Factsheet about plague
1. Name and nature of infecting organism
Plague is caused by the bacillus Yersinia (Y.) pestis, belonging to the family of the Enterobacteriaceae. It evolved several thousand years ago from Y. pseudotuberculosis. Three phenotypically different biovars can be recognised and according to molecular data they correspond to phylogenetically distinct groups. The bacterium contains a toxin-producing plasmid that is responsible for its high lethality.
Plague is a bacterial disease that has played an important role in the history of Europe. Three different plague pandemics have occurred in the past centuries, the latest one at the turn of the 19th century, and all with significant mortality worldwide. Plague has been absent from Europe for over half a century now, but is still widespread in the Americas, Africa and Asia. On an annual basis, a few thousands of cases are reported worldwide.
2. Clinical features
Infection with Yersinia pestis starts with flu-like symptoms but then rapidly progresses in serious illness, which differs according to the route of infection. Bubonic plague, the most common, has an incubation of 2–6 days, and is characterised by regional lymphadenopathy resulting from cutaneous or mucous membrane exposure. Buboes may occur in any regional lymph node sites, but the inguinal area is most commonly involved. If left untreated, 40–70% mortality has been recorded. Primary pneumonic plague has a short incubation of 1–3 days. It is the most fulminating form with chest pains, sputum production, difficulty in breathing and death within 24 hours after onset of disease. Septicaemic plague may be primary (2–6 days incubation) or the consequence of any form of plague. It leads to a progressive, overwhelming bloodstream infection with Y. pestis, resulting in a wide spectrum of pathological events and infection of other organs. Without prompt antibiotic treatment, pneumonic and septicaemic plagues are almost always fatal.
The natural reservoirs for plague are rodents, which normally undergo a subclinical course of infection. Different species have different host competence and the reservoirs may differ between foci. Other rodent species, and other mammals, may act as multiplication hosts that develop serious disease and die of plague, increasing the speed of transmission. Black rats Rattus rattus are notorious as an intermediary between natural reservoir hosts and humans.
Seasonal patterns can be observed but differ between regions. Natural hosts may remain infectious for a long time, but peridomestic rodents usually die quickly and are infectious during the period they are ill.
3.2 Transmission mode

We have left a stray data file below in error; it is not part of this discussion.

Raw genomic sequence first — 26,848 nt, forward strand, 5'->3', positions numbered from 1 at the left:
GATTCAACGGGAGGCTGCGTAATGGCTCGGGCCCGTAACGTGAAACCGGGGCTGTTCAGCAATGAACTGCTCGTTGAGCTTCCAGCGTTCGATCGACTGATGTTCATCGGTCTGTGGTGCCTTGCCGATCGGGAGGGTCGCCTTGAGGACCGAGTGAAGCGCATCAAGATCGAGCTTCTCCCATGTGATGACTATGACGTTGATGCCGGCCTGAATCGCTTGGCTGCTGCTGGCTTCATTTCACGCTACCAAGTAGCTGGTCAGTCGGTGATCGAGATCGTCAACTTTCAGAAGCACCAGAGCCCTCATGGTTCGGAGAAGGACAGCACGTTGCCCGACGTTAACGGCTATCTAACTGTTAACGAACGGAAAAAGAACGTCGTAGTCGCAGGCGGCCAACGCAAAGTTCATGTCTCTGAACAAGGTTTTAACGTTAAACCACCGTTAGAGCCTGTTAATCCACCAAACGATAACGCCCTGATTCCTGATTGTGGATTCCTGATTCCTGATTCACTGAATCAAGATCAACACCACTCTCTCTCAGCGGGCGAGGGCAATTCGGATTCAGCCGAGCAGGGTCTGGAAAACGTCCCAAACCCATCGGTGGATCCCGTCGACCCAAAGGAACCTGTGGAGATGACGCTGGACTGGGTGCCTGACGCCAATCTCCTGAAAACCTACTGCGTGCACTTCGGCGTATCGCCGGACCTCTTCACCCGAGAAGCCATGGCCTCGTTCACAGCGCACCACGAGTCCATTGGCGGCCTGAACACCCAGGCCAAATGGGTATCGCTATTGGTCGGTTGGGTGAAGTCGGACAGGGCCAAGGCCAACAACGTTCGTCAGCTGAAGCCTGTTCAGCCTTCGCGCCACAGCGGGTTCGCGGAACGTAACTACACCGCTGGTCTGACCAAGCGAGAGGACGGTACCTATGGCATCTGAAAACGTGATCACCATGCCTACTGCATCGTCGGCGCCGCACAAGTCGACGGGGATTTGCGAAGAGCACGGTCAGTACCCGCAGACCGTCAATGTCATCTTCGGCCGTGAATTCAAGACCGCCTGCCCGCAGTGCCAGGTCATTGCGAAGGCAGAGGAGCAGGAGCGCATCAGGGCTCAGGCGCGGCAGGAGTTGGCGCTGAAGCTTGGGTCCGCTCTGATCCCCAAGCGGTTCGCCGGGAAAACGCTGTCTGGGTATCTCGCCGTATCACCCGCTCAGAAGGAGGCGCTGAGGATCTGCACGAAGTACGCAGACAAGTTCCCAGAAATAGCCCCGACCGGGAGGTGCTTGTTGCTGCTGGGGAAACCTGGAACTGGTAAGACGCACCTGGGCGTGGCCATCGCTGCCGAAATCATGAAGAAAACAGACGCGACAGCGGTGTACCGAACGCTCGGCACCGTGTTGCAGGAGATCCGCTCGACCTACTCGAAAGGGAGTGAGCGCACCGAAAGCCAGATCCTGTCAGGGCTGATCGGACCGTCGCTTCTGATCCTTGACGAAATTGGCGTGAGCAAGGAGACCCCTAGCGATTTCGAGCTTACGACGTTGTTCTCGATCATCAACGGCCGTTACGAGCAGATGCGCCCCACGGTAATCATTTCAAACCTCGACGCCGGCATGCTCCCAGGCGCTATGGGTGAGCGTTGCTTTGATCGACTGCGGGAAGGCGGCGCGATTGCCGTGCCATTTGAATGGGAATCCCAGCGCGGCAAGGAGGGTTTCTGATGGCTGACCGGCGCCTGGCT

Transmission between rodents occurs through bites from infected fleas, and this is also the most common way in which humans are infected, leading to bubonic plague. Different flea species have a different vector capacity. Human-to-human transmission is rare in the case of bubonic plague, unless (human) flea densities are very high. Plague may also be acquired by ingestion of infectious (rodent) meat, by predators or humans.
Primary pneumonic plague follows inhalation of infectious droplets, produced by other patients or accidental hosts that developed pneumonic plague (e.g. cats that hunted infected rodents). Humans with pneumonic plague are most infectious during the last hours before death, and fast spreading epidemics with human-to-human transmission may occur.
3.3 Risk groups
Persons are more at risk when they come into close contact with wild rodents or their fleas in natural plague foci. Plague should be considered in symptomatic travellers coming back from risk areas.
4. Prevention measures
Plague can be avoided by reducing contact with wild rodents and their fleas, either through personal protection or by environmental sanitation including rodent and flea control. In natural foci, monitoring programmes should be set up so that control can be promptly initiated.
Medical staff should wear gloves and masks when nursing plague patients. There is no approved vaccine but antibiotics can be used as prophylaxis.
Definitive diagnosis for plague is made through the isolation and identification of Yersinia pestis bacilli in clinical specimens or a diagnostic change in antibody titres in paired serum samples. Smears are coloured with Giemsa or Wayson stain and checked for the presence of bipolar staining Gram-negative bacilli. Culture of tissue samples (lymph nodes, liver, spleen, lung, bone marrow) can be done.
Acute-phase serum can be investigated in ELISA or (less common) direct immunofluorescence tests for the presence of antibodies against the specific Y. pestis F1-capsular antigen. Passive haemagglutination is an obsolete technique, neither sensitive nor specific. The ELISA can also be used for antigen detection. Small quantities of Y. pestis can be detected in PCR assays.
New optical fibre biosensor techniques for plague antigen and antibody detection are under development and have promising sensitivity and specificity characteristics but are not yet routinely available.
6. Management and treatment
Plague can be treated with antibiotics, with streptomycin, gentamicin or tetracyclines (doxycycline) being the most appropriate. Patients with pneumonic plague should be isolated and contacts of such patients should be traced and treated as soon as possible. In case of a large outbreak, mass distribution of ciprofloxacin has been suggested.
7. Key areas of uncertainty
Natural plague foci are poorly documented because they are only recognised when a human case emerges. The natural reservoirs and vectors are rarely known and there is no good understanding of the ecological conditions that facilitate transmission.
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